Before I started working with magazines I did a bit of research about how to approach editors with my beading designs. The one piece of advice that I read over and over, not just in the beading world, but in publishing in general is: editors are very busy people so don’t keep bugging them with enquiries and questions. This is useful advice, but it does raise a few questions about how best to work with editors. If you’re not allowed to keep asking for advice or asking for a response, then how do you know if your work is going to be published or if your submission was even received? If you are working with a magazine and you have a question, is it a legitimate question or are you just going to annoy the editor?
Working with Magazines: Submitting your Work
The reality is every editor and every magazine works a little differently, so I can only write from my own experience. As a contributor to a magazine, I have always taken care to follow the submission procedure outlined on the magazine’s website. For the larger magazines, submissions are usually acknowledged with an automatically generated email, so I know my idea got through and it is just a matter of waiting patiently until I hear back. In some cases, editorial meetings take place at specific times during a month, so depending on when your submission arrives, you may have to wait a few weeks before it is set before the editorial team and you hear anything. Just be patient – the decision will be passed on to you as soon as it has been made. There has been the odd occasion when a period of a couple of months has passed without me hearing anything, in which case I have written a polite email to check if I’m missing something. If this receives no response, I would assume that my work is not wanted and move on.
When you are making a submission, make sure you follow the guidelines of the magazine carefully and send in what they ask for: check whether they want jpg images or PDF submissions. Do they want full project instructions or just a photo and brief description? If nothing is specified then a photo and brief description is probably best. Make sure that whatever you submit is clearly labelled with your name and contact details. If the editor doesn’t know who you are or how to contact you, you can be pretty sure they won’t be accepting your submission, however lovely it is.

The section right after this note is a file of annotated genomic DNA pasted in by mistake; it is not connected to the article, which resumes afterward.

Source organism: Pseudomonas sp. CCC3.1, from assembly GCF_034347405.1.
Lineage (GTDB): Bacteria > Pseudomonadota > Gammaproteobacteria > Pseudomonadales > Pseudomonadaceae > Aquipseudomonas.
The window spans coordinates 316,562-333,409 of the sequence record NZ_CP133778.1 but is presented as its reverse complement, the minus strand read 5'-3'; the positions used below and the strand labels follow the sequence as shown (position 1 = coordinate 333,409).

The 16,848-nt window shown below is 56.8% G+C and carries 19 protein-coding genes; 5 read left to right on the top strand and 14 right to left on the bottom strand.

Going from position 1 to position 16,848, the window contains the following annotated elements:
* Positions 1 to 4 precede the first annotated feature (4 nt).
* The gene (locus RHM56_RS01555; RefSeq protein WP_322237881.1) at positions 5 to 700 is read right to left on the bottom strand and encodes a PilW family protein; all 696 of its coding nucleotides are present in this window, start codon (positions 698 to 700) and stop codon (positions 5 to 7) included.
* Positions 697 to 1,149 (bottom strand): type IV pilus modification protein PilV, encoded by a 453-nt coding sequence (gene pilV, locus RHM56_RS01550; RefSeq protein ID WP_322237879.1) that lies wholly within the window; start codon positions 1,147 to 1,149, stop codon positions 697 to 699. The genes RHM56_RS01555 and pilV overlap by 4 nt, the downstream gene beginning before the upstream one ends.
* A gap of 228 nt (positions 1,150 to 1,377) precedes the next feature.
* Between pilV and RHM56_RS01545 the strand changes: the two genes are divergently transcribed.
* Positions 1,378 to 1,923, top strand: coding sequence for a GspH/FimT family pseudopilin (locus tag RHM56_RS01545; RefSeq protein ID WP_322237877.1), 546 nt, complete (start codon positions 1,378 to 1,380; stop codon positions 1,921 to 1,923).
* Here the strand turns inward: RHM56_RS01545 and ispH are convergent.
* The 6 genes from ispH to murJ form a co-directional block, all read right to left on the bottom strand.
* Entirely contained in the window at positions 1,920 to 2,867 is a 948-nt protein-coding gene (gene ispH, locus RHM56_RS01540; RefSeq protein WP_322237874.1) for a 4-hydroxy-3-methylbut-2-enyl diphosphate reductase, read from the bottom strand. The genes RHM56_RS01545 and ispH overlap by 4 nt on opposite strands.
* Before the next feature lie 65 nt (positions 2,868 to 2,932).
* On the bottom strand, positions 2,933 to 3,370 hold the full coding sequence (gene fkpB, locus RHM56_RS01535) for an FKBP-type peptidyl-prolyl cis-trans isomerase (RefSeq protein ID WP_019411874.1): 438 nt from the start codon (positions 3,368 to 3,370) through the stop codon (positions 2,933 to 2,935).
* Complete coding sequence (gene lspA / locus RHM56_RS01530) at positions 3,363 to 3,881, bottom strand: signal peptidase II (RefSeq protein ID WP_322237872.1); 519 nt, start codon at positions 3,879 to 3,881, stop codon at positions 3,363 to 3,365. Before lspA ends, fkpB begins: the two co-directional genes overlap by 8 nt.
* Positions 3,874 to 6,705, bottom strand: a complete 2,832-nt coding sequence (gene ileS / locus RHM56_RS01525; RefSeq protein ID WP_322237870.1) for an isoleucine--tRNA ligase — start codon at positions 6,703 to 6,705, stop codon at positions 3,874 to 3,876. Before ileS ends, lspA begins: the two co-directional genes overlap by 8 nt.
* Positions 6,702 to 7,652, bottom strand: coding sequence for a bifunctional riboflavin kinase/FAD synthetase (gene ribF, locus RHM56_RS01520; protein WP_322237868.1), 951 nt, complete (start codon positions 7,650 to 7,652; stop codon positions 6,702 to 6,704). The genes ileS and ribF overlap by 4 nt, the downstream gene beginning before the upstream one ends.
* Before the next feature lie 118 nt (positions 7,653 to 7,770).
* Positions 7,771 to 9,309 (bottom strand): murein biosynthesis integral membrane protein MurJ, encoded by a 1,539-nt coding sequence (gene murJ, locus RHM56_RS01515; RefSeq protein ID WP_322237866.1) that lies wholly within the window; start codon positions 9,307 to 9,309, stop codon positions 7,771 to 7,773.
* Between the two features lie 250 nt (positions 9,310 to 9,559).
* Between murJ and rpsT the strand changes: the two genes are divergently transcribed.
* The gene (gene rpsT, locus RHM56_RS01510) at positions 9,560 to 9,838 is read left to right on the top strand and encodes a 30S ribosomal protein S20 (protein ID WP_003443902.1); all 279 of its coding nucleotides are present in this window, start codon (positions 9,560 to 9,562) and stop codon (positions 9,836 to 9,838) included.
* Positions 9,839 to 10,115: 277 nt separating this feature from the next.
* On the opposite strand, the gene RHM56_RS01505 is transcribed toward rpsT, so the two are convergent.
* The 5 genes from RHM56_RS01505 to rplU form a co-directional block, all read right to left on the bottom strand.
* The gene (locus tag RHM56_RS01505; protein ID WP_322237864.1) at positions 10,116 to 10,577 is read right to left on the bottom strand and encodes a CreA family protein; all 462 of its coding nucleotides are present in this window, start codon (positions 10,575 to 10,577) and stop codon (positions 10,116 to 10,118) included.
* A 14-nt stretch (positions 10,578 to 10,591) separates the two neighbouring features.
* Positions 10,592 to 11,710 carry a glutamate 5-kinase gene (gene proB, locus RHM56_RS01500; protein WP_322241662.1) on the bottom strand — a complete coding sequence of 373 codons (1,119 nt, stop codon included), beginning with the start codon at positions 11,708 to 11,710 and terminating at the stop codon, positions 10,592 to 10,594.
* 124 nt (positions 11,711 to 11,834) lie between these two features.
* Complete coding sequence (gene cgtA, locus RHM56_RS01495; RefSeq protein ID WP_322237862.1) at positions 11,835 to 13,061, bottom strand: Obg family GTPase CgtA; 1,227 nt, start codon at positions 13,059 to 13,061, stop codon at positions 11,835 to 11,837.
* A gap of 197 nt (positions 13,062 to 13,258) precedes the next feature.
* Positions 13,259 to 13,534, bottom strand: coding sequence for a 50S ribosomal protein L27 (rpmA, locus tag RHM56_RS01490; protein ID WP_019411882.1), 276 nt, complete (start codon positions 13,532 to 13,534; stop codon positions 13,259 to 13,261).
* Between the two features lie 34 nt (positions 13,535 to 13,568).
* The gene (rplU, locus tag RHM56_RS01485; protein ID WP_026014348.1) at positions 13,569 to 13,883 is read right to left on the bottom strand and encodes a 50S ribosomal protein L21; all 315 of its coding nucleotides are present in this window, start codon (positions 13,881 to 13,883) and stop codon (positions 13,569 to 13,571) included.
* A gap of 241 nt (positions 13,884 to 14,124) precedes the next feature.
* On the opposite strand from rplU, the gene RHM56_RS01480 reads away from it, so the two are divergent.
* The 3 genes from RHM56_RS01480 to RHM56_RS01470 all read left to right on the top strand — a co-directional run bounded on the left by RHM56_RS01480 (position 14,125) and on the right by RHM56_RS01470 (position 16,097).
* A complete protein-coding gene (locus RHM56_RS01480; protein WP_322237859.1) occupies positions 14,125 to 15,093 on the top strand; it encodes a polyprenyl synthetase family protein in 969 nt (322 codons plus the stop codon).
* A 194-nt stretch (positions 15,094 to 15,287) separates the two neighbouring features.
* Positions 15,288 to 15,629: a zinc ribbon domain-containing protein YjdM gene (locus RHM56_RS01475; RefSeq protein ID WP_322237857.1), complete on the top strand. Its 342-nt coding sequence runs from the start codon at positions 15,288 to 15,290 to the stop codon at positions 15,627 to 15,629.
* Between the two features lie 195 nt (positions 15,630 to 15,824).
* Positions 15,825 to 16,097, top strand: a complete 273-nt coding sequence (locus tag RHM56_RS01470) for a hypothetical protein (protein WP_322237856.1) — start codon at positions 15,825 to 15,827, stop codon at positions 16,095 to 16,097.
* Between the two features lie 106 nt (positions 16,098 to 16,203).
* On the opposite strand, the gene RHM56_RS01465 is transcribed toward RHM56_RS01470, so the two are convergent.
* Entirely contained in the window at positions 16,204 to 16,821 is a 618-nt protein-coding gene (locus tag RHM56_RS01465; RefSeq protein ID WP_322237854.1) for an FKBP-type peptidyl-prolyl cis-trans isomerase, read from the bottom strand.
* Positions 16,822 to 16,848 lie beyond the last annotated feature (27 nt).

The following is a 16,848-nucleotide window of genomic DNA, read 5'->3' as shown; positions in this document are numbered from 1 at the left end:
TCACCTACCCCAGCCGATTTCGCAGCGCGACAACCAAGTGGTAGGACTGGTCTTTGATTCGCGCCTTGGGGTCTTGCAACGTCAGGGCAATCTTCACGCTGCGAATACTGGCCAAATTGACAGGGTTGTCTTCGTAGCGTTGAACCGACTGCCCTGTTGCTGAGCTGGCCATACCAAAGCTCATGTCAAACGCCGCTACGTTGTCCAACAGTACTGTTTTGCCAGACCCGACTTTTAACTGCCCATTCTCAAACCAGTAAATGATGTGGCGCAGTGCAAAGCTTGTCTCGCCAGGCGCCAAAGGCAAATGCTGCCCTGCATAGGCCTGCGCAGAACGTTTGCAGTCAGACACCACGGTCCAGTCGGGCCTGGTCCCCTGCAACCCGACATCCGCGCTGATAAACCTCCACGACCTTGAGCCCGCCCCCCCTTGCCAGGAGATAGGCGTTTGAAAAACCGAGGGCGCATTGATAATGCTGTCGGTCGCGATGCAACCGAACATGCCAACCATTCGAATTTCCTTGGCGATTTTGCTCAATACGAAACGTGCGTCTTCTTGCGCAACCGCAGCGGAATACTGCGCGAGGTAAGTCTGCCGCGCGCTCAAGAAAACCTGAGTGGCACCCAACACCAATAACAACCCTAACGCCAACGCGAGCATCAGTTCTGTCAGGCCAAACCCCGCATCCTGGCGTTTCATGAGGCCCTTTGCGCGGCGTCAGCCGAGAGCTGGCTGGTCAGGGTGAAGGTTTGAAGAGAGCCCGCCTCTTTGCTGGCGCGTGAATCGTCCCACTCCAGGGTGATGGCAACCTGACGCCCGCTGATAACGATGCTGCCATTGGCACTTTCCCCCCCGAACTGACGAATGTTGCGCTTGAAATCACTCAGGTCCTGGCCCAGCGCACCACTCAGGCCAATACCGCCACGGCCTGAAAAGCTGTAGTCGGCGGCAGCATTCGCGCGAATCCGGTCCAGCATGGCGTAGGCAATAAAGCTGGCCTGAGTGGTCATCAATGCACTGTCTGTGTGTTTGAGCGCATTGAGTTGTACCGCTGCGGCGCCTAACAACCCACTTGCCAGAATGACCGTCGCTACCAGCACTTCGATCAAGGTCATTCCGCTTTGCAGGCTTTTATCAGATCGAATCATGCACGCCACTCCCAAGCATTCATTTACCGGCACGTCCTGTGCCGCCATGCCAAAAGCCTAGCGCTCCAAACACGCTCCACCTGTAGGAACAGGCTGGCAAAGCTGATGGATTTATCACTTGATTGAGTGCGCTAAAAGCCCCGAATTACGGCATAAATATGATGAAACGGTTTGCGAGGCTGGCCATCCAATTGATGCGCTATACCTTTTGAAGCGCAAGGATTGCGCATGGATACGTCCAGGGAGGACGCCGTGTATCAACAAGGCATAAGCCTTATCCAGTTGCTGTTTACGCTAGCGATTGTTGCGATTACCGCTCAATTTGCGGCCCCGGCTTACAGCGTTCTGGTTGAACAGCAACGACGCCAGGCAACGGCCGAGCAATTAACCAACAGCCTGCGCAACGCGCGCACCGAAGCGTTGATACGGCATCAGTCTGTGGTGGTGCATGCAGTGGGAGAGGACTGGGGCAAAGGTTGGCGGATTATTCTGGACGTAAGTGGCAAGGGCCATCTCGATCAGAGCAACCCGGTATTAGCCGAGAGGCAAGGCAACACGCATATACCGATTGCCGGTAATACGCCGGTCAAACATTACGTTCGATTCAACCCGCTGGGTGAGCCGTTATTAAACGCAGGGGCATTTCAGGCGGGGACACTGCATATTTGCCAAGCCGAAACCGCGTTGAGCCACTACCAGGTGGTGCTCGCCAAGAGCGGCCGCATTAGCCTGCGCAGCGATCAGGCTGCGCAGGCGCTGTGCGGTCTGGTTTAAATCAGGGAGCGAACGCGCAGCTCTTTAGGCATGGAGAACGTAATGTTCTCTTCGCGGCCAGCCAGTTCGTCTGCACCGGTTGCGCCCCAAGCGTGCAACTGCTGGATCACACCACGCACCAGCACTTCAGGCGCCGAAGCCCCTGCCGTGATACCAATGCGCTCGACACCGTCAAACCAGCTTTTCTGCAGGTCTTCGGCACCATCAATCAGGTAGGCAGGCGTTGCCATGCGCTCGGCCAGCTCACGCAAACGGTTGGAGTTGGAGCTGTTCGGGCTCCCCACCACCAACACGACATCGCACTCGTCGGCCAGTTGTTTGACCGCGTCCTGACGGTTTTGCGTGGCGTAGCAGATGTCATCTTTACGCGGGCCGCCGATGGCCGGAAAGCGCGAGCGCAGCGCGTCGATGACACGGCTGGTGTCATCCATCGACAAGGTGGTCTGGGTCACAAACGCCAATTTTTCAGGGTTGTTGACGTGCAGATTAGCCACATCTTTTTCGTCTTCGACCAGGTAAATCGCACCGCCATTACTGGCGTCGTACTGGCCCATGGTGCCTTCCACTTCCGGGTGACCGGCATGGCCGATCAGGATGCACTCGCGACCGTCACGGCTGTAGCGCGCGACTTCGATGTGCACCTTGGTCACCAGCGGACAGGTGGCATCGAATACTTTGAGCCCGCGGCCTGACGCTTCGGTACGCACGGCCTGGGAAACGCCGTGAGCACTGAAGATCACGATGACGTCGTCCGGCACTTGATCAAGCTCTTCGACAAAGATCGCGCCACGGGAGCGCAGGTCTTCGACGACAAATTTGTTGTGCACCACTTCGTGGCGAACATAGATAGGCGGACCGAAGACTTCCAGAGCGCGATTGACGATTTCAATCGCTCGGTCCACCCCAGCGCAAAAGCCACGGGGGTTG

It may be tempting to send a speculative email offering a link to your website to see if an editor likes your style of work, but in my experience, editors do not have time to trawl through websites. They will be wanting original work, not something that has been published elsewhere, so anything that appears on your website will not be useable. You are much better off sending in a photo of a specific project (or perhaps a few projects) and asking if the magazine would like to use it/them. If your ideas are rejected, you might try asking for a reason why, but do not be surprised if this gets no response. Very often there is no other reason than that particular project did not quite fit with the plans on which the editor is working – it is not a reflection of your work and it does not mean you will never be published, just try again or try elsewhere.
Working with magazines: the publishing process
Once you have a contract to work with a magazine, you will be put in contact with the editor who will be working on your project. If you have been sent a formal submission document to complete, this will come with instructions, but it is just possible you might have a question or two. If this is the case, try to ask only sensible questions and to put them as succinctly as possible and be patient as you wait for a response. After you have submitted your project instructions and diagrams and sent in the piece for photographing, you may hear nothing for a very long time. Do not be tempted to panic and start hassling the editor during this period. You can rest assured that the magazine will be working behind the scenes in production and you will be contacted if the editor has any questions or needs any more information from you.